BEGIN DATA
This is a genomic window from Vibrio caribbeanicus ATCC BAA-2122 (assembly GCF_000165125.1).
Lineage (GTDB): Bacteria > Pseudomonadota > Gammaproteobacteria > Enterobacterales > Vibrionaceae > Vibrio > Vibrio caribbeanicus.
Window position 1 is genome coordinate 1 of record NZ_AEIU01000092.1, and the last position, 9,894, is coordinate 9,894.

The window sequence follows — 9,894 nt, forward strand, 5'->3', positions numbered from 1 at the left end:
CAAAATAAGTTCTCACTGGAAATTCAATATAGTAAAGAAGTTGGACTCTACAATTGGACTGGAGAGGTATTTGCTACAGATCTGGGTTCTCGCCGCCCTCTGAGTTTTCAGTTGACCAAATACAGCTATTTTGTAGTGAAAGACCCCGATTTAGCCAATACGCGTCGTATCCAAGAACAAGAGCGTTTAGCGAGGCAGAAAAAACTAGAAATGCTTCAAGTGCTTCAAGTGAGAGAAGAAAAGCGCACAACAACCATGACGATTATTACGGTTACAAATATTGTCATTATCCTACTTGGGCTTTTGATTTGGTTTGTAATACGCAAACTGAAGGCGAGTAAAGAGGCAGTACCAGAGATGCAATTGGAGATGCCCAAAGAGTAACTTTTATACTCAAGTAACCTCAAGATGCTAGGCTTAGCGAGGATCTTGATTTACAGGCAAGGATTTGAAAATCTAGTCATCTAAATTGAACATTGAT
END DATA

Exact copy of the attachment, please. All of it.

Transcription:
This is a genomic window from Vibrio caribbeanicus ATCC BAA-2122 (assembly GCF_000165125.1).
Lineage (GTDB): Bacteria > Pseudomonadota > Gammaproteobacteria > Enterobacterales > Vibrionaceae > Vibrio > Vibrio caribbeanicus.
Window position 1 is genome coordinate 1 of record NZ_AEIU01000092.1, and the last position, 9,894, is coordinate 9,894.

The window sequence follows — 9,894 nt, forward strand, 5'->3', positions numbered from 1 at the left end:
CAAAATAAGTTCTCACTGGAAATTCAATATAGTAAAGAAGTTGGACTCTACAATTGGACTGGAGAGGTATTTGCTACAGATCTGGGTTCTCGCCGCCCTCTGAGTTTTCAGTTGACCAAATACAGCTATTTTGTAGTGAAAGACCCCGATTTAGCCAATACGCGTCGTATCCAAGAACAAGAGCGTTTAGCGAGGCAGAAAAAACTAGAAATGCTTCAAGTGCTTCAAGTGAGAGAAGAAAAGCGCACAACAACCATGACGATTATTACGGTTACAAATATTGTCATTATCCTACTTGGGCTTTTGATTTGGTTTGTAATACGCAAACTGAAGGCGAGTAAAGAGGCAGTACCAGAGATGCAATTGGAGATGCCCAAAGAGTAACTTTTATACTCAAGTAACCTCAAGATGCTAGGCTTAGCGAGGATCTTGATTTACAGGCAAGGATTTGAAAATCTAGTCATCTAAATTGAACATTGAT